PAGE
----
Genetics, a discipline of biology, is the science of heredity and variation in living organisms. Knowledge of the inheritance of characteristics has been implicitly used since prehistoric times for improving crop plants and animals through selective breeding. However, the modern science of genetics, which seeks to understand the mechanisms of inheritance, only began with the work of Gregor Mendel in the mid-nineteenth century. Although he did not know the physical basis for heredity, Mendel observed that inheritance is fundamentally a discrete process where specific traits are inherited in an independent manner—these basic units of inheritance are now called genes.
Genes correspond to regions within DNA, a molecule composed of a chain of four different types of nucleotides—the sequence of these nucleotides is the genetic information organisms inherit. DNA naturally occurs in a double stranded form, with nucleotides on each strand complementary to each other. Each strand can act as a template for synthesis of a new partner strand—this is the physical mechanism for the copying and inheritance of genetic information.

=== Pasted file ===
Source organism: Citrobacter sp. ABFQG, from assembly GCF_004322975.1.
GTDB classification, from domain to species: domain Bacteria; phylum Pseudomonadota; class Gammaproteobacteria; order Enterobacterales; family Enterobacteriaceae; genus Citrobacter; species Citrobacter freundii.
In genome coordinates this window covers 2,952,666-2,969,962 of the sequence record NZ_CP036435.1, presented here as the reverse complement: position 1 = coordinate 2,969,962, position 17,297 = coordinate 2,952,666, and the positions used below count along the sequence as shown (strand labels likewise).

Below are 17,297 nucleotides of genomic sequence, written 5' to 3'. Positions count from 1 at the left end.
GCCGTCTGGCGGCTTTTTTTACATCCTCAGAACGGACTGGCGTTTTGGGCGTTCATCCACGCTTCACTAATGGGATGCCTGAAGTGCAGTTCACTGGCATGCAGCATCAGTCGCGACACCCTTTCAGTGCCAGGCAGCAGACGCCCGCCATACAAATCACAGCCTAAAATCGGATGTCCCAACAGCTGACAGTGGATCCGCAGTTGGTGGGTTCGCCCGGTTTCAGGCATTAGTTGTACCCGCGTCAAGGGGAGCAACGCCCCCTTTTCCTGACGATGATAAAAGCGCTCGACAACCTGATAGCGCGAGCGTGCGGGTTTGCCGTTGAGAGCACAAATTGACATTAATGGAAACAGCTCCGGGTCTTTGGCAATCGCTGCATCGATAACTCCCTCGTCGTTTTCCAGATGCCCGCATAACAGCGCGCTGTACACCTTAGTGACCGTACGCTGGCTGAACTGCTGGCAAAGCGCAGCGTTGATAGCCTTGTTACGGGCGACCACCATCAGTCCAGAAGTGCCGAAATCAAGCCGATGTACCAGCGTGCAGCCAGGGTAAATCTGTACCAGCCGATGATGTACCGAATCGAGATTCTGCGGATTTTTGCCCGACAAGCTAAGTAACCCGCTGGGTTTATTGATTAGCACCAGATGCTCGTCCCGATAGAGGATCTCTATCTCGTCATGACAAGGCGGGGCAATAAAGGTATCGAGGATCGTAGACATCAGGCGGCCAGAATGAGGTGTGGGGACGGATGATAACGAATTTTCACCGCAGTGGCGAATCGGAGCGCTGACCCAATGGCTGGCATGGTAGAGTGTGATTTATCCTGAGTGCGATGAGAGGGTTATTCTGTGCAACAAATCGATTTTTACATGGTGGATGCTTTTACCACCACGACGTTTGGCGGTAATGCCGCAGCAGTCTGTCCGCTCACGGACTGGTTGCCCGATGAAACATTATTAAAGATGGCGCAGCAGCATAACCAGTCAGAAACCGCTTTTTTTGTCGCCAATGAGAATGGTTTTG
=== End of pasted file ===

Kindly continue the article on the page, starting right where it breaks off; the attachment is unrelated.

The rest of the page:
The sequence of nucleotides in DNA is used by cells to produce specific sequences of amino acids, creating proteins—a correspondence known as the genetic code. This sequence of amino acids in a protein determines how it folds into a three-dimensional structure; this structure is, in turn, responsible for the protein’s function. Proteins carry out almost all the functions needed for cells to live and reproduce. A change to DNA sequence can change a protein’s structure and behavior, and this can have dramatic consequences in the cell and on the organism as a whole.
Although genetics plays a large role in determining the appearance and behavior of organisms, it is the interaction of genetics with the environment an organism experiences that determines the ultimate outcome.